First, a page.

What do you do with a Saturday in the middle of tomato season? Can some tomato sauce!
For today’s Craft School Saturday, I’ll show you my latest adventures in canning… yielding 7 quarts of yummy pasta sauce!
The old-school way of making sauce
Every year, I can tomato sauce (which, despite being called ‘canning’, it usually means putting stuff into glass jars). Since no one in my family cans, I learned everything I know about canning from the Ball Company’s Blue Book Guide to Preserving. (Although, I’m very happy to report that I’ve since taught my mom!)
This year’s innovation
You may recall that earlier this year, I was on the local news modeling for the book Craft Activism. Also on the show was the chef from an Italian restaurant. One of the perks of following a cooking segment is that you get to eat the food cooked during the show!
The chef told me that they make all of the sauce for their restaurant. I asked if he had any tips for speedy-sauce making, and he told me that they use a food mill. I had never heard of such a thing… but it’s changed my sauce-making life!
Food mills magically remove the skin and peels from the tomatoes, and leave behind a nice, smooth sauce. What an invention!
So this year… I got a food mill! What a great investment! It wasn’t very expensive and it really sped up the process!
Making the sauce
Warning: it’s messy… but pretty fun, too! My two bushels of tomatoes (about 50 lbs) made 7 quarts of sauce. This is less than my average crop, partially because I threw in some non-sauce tomatoes.
Step 1: get tomatoes
If you have a local farmer’s market, then that’s the place you’ll want to go to get your tomatoes. Ask if they have ‘seconds’, which is code for ‘tomatoes with a bump or bruise’. They’re too damaged to be sold at full price, but they’re great for sauce!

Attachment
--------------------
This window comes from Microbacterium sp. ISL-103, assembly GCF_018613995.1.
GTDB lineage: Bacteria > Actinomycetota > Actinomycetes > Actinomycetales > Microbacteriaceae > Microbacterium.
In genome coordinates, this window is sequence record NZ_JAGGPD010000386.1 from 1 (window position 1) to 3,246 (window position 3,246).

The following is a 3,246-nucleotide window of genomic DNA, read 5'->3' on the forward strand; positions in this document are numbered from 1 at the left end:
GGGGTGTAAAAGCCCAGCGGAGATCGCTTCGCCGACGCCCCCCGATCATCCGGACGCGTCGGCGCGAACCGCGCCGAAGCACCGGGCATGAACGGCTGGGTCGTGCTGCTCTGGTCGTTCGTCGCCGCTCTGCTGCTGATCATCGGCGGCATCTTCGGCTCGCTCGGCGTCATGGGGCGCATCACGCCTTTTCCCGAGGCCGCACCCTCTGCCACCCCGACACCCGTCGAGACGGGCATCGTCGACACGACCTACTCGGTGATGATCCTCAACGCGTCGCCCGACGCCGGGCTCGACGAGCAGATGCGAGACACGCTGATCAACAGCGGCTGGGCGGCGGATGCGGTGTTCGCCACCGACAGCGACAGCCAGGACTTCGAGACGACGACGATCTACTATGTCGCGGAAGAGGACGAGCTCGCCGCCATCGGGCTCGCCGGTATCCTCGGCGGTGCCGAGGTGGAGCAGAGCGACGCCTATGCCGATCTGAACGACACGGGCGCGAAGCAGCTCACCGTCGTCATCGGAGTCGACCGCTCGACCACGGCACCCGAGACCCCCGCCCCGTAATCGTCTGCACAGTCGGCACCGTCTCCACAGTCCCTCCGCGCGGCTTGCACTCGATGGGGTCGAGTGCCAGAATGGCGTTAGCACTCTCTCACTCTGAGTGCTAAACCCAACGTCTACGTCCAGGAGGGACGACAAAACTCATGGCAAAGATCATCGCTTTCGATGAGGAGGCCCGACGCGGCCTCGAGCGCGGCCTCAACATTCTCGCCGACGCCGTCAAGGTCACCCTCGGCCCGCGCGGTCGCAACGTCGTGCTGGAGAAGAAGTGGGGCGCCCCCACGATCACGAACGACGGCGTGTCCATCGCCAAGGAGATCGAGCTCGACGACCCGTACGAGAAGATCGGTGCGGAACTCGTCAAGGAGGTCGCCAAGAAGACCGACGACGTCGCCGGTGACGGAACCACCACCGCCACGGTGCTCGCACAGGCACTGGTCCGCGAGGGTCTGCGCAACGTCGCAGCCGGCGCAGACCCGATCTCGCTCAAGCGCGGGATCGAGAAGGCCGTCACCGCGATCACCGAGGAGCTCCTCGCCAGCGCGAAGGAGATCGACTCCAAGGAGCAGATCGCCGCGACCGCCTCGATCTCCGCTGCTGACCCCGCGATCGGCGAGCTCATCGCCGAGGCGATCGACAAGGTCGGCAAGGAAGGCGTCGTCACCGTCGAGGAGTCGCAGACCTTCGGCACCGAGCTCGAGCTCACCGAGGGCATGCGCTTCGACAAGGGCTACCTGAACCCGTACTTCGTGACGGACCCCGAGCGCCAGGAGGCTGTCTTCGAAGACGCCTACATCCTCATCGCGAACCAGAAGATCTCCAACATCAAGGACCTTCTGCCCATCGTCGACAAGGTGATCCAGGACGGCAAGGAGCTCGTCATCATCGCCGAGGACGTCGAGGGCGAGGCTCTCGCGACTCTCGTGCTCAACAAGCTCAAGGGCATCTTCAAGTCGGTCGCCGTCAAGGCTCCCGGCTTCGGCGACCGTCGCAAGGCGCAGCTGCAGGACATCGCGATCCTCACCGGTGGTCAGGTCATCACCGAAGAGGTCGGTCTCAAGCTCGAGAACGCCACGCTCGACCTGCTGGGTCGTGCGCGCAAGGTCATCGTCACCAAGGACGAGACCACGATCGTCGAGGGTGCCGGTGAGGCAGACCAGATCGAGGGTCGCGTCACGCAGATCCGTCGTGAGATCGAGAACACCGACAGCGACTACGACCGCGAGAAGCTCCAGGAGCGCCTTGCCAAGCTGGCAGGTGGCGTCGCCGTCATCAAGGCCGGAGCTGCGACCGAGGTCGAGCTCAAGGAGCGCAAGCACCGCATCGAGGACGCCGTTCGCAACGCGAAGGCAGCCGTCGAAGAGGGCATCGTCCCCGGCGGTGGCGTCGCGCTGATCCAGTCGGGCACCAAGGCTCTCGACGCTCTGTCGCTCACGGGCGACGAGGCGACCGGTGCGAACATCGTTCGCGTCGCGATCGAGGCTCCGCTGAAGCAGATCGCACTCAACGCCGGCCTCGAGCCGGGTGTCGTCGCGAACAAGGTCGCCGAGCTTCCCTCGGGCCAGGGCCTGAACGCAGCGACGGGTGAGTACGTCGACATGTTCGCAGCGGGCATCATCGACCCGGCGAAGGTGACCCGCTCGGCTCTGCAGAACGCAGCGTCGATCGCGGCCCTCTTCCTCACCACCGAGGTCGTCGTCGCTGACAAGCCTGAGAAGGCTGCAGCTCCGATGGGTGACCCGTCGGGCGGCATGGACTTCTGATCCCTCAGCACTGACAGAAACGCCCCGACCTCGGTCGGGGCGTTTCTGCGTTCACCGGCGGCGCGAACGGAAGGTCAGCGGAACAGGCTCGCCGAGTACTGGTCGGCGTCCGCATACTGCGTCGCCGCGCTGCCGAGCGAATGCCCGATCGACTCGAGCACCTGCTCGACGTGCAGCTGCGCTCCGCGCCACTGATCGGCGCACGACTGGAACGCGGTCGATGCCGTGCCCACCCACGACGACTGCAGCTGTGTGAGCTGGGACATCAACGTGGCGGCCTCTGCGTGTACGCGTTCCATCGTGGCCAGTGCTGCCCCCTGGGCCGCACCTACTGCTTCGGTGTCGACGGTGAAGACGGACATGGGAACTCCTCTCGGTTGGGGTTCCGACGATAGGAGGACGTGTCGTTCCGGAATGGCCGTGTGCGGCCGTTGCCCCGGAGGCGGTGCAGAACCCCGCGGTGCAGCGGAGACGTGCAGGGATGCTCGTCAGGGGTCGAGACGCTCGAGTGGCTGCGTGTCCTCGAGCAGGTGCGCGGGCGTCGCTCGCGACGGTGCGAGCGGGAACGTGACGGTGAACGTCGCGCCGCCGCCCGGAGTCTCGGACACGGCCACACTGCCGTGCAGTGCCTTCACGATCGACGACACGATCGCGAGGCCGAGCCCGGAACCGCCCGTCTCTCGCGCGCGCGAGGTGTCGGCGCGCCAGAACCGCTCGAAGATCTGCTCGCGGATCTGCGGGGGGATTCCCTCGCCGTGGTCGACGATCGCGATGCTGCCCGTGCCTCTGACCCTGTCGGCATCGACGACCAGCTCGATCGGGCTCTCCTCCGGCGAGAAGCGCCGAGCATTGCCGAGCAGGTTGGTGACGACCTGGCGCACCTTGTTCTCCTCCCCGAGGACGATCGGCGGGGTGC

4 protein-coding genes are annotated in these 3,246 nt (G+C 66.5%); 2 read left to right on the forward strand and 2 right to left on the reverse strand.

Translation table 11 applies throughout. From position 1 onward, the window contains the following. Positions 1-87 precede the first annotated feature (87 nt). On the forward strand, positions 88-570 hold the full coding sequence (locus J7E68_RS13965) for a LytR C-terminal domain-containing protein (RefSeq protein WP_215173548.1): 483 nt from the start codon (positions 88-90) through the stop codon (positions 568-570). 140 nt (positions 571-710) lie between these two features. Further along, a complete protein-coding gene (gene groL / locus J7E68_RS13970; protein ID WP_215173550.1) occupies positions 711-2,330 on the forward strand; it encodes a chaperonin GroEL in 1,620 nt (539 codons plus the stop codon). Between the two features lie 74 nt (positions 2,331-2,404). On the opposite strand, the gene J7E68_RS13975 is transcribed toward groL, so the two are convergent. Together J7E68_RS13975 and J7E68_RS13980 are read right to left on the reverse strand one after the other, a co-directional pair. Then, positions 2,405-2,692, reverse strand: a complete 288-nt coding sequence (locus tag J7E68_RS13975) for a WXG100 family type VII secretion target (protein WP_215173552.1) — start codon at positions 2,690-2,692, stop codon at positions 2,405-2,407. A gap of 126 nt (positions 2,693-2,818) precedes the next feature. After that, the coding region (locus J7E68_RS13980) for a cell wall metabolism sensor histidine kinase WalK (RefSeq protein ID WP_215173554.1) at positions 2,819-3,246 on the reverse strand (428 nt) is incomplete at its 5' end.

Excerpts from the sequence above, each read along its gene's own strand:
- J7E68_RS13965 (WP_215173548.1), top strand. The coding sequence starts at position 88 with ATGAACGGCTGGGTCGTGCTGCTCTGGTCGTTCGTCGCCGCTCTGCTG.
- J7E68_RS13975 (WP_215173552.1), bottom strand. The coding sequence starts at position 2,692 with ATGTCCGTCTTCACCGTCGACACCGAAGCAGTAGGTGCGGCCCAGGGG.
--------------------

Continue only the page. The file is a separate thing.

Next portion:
I bought 2 bushels. Ideally, you want ‘sauce’ tomatoes (a variety with more fleshy-bits on the inside), but some of the ones I got this year were heirlooms, and they worked just fine. Non-sauce varieties taste just as yummy, they just might need some extra boiling time (when making the sauce) because of their extra water content.
Step 2: Cut out icky parts and run through food mill
Cut out any severely bruised or moldy/icky parts of the tomato… you don’t want that in your sauce! Then, cut the tomatoes into quarters (or whatever size you need to so that they fit through your mill), and start cranking!
Oh yeah… and set up the food mill according to the instructions on the box… but you probably knew to do that!
Look at me go!
The food mill pours yummy sauce down one chute, and all the seeds and skin comes out another:
Man… this was WAY faster than blanching and peeling the skins!
Step 3: make sauce
So, the next thing you do is take all that sauce that’s been pouring out of the sauce chute and put it in a pot on your stove… or, if you have as many tomatoes as me, a few pots:
Add in whatever you think would be yummy. I added (pre-sauteed) garlic and onions, plus some basil, oregano and salt.
Then, just keep cooking until it’s the consistency of sauce you buy in the store!
Step 4: put sauce into cans and process
Once you have your sauce, it’s time to can it! Basically, you pour the hot sauce into the jars (leaving a little room at the top), put the lid on, and then dunk the jar in boiling water for 15 minutes. (If you’re a newbie to canning, definitely read up on detailed instructions!)
Step 5: stare proudly at your sauce!
There’s nothing I love more than looking at my beautiful jars of sauce, all lined up and waiting for winter!
Aren’t they pretty?
Step 5: Hire a clean-up crew
Just kidding! Well… sorta. Your kitchen, if you’re at all like me, probably looks like a disaster zone by the end:
I’m not gonna lie… you’re going to have to break out your elbow grease. I recommend baking soda: cleans wonders! And really, isn’t it all worth it to have that beautiful sauce?
Have a happy Labor Day Weekend!
I hope you’ve enjoyed this peek into my sauce-making adventures, and that you have a fabulous weekend!